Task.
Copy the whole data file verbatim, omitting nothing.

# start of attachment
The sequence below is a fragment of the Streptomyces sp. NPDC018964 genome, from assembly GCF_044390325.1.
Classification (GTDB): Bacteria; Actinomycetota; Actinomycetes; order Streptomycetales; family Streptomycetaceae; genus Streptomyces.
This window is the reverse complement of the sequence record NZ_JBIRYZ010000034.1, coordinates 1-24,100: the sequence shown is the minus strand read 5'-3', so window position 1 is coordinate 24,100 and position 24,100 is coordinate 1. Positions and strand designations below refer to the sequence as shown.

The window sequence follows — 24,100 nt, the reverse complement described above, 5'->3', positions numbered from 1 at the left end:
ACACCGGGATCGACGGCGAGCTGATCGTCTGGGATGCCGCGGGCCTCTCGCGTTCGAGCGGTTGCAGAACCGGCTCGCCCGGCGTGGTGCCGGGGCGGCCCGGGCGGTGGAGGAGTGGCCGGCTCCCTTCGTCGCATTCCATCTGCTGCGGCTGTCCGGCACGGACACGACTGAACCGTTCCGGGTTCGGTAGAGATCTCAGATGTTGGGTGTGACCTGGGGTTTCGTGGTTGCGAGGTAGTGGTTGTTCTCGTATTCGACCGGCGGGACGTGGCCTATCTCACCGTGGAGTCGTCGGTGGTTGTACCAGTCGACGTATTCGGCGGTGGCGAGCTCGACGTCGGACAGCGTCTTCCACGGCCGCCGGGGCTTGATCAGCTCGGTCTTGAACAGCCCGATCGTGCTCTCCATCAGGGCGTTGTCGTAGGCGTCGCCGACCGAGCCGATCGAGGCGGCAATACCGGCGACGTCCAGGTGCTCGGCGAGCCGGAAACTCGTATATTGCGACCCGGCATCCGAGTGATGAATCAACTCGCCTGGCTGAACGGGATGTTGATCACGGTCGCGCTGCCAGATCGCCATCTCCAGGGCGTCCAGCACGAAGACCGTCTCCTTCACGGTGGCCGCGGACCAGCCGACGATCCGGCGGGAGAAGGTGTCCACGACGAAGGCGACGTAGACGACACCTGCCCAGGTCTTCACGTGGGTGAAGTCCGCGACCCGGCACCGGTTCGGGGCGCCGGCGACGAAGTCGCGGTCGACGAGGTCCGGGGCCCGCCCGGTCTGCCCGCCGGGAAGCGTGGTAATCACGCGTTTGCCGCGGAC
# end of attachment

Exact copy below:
The sequence below is a fragment of the Streptomyces sp. NPDC018964 genome, from assembly GCF_044390325.1.
Classification (GTDB): Bacteria; Actinomycetota; Actinomycetes; order Streptomycetales; family Streptomycetaceae; genus Streptomyces.
This window is the reverse complement of the sequence record NZ_JBIRYZ010000034.1, coordinates 1-24,100: the sequence shown is the minus strand read 5'-3', so window position 1 is coordinate 24,100 and position 24,100 is coordinate 1. Positions and strand designations below refer to the sequence as shown.

The window sequence follows — 24,100 nt, the reverse complement described above, 5'->3', positions numbered from 1 at the left end:
ACACCGGGATCGACGGCGAGCTGATCGTCTGGGATGCCGCGGGCCTCTCGCGTTCGAGCGGTTGCAGAACCGGCTCGCCCGGCGTGGTGCCGGGGCGGCCCGGGCGGTGGAGGAGTGGCCGGCTCCCTTCGTCGCATTCCATCTGCTGCGGCTGTCCGGCACGGACACGACTGAACCGTTCCGGGTTCGGTAGAGATCTCAGATGTTGGGTGTGACCTGGGGTTTCGTGGTTGCGAGGTAGTGGTTGTTCTCGTATTCGACCGGCGGGACGTGGCCTATCTCACCGTGGAGTCGTCGGTGGTTGTACCAGTCGACGTATTCGGCGGTGGCGAGCTCGACGTCGGACAGCGTCTTCCACGGCCGCCGGGGCTTGATCAGCTCGGTCTTGAACAGCCCGATCGTGCTCTCCATCAGGGCGTTGTCGTAGGCGTCGCCGACCGAGCCGATCGAGGCGGCAATACCGGCGACGTCCAGGTGCTCGGCGAGCCGGAAACTCGTATATTGCGACCCGGCATCCGAGTGATGAATCAACTCGCCTGGCTGAACGGGATGTTGATCACGGTCGCGCTGCCAGATCGCCATCTCCAGGGCGTCCAGCACGAAGACCGTCTCCTTCACGGTGGCCGCGGACCAGCCGACGATCCGGCGGGAGAAGGTGTCCACGACGAAGGCGACGTAGACGACACCTGCCCAGGTCTTCACGTGGGTGAAGTCCGCGACCCGGCACCGGTTCGGGGCGCCGGCGACGAAGTCGCGGTCGACGAGGTCCGGGGCCCGCCCGGTCTGCCCGCCGGGAAGCGTGGTAATCACGCGTTTGCCGCGGAC